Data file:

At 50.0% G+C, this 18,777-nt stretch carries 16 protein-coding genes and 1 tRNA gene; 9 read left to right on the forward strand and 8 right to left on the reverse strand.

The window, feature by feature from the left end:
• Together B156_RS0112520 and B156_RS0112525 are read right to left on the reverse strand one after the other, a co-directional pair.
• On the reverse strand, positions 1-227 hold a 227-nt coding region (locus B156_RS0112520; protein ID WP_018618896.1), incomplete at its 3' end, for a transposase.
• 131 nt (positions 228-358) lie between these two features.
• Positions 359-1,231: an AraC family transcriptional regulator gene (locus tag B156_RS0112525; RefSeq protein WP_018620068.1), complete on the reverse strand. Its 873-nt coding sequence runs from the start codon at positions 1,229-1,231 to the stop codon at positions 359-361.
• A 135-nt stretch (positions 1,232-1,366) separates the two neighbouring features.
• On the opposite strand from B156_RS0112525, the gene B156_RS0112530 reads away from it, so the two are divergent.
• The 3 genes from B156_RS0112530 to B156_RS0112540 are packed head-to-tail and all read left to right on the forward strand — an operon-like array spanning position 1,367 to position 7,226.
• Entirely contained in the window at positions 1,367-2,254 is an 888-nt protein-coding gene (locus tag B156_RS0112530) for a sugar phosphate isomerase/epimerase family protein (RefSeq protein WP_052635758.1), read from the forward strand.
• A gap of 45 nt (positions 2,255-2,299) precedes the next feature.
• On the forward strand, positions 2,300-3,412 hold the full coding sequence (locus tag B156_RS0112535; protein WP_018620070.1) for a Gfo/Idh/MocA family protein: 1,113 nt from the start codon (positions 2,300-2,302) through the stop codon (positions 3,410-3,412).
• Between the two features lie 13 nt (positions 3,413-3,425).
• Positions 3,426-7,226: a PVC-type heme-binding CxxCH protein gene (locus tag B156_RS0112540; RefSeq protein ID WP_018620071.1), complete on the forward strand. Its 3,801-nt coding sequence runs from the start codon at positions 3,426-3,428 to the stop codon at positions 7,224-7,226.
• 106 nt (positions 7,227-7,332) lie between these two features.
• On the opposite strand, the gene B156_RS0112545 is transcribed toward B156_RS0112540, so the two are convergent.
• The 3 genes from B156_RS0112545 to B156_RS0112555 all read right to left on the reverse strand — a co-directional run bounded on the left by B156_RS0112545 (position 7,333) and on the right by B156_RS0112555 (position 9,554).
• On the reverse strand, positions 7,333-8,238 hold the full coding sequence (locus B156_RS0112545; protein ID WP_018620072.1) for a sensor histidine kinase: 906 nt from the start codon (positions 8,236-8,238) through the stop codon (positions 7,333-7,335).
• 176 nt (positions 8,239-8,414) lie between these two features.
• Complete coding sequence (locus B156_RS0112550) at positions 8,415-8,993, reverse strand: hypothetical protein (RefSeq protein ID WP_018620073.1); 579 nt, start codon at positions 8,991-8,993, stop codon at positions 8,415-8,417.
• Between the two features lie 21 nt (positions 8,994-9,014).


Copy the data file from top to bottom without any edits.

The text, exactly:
At 50.0% G+C, this 18,777-nt stretch carries 16 protein-coding genes and 1 tRNA gene; 9 read left to right on the forward strand and 8 right to left on the reverse strand.

The window, feature by feature from the left end:
• Together B156_RS0112520 and B156_RS0112525 are read right to left on the reverse strand one after the other, a co-directional pair.
• On the reverse strand, positions 1-227 hold a 227-nt coding region (locus B156_RS0112520; protein ID WP_018618896.1), incomplete at its 3' end, for a transposase.
• 131 nt (positions 228-358) lie between these two features.
• Positions 359-1,231: an AraC family transcriptional regulator gene (locus tag B156_RS0112525; RefSeq protein WP_018620068.1), complete on the reverse strand. Its 873-nt coding sequence runs from the start codon at positions 1,229-1,231 to the stop codon at positions 359-361.
• A 135-nt stretch (positions 1,232-1,366) separates the two neighbouring features.
• On the opposite strand from B156_RS0112525, the gene B156_RS0112530 reads away from it, so the two are divergent.
• The 3 genes from B156_RS0112530 to B156_RS0112540 are packed head-to-tail and all read left to right on the forward strand — an operon-like array spanning position 1,367 to position 7,226.
• Entirely contained in the window at positions 1,367-2,254 is an 888-nt protein-coding gene (locus tag B156_RS0112530) for a sugar phosphate isomerase/epimerase family protein (RefSeq protein WP_052635758.1), read from the forward strand.
• A gap of 45 nt (positions 2,255-2,299) precedes the next feature.
• On the forward strand, positions 2,300-3,412 hold the full coding sequence (locus tag B156_RS0112535; protein WP_018620070.1) for a Gfo/Idh/MocA family protein: 1,113 nt from the start codon (positions 2,300-2,302) through the stop codon (positions 3,410-3,412).
• Between the two features lie 13 nt (positions 3,413-3,425).
• Positions 3,426-7,226: a PVC-type heme-binding CxxCH protein gene (locus tag B156_RS0112540; RefSeq protein ID WP_018620071.1), complete on the forward strand. Its 3,801-nt coding sequence runs from the start codon at positions 3,426-3,428 to the stop codon at positions 7,224-7,226.
• 106 nt (positions 7,227-7,332) lie between these two features.
• On the opposite strand, the gene B156_RS0112545 is transcribed toward B156_RS0112540, so the two are convergent.
• The 3 genes from B156_RS0112545 to B156_RS0112555 all read right to left on the reverse strand — a co-directional run bounded on the left by B156_RS0112545 (position 7,333) and on the right by B156_RS0112555 (position 9,554).
• On the reverse strand, positions 7,333-8,238 hold the full coding sequence (locus B156_RS0112545; protein ID WP_018620072.1) for a sensor histidine kinase: 906 nt from the start codon (positions 8,236-8,238) through the stop codon (positions 7,333-7,335).
• 176 nt (positions 8,239-8,414) lie between these two features.
• Complete coding sequence (locus B156_RS0112550) at positions 8,415-8,993, reverse strand: hypothetical protein (RefSeq protein ID WP_018620073.1); 579 nt, start codon at positions 8,991-8,993, stop codon at positions 8,415-8,417.
• Between the two features lie 21 nt (positions 8,994-9,014).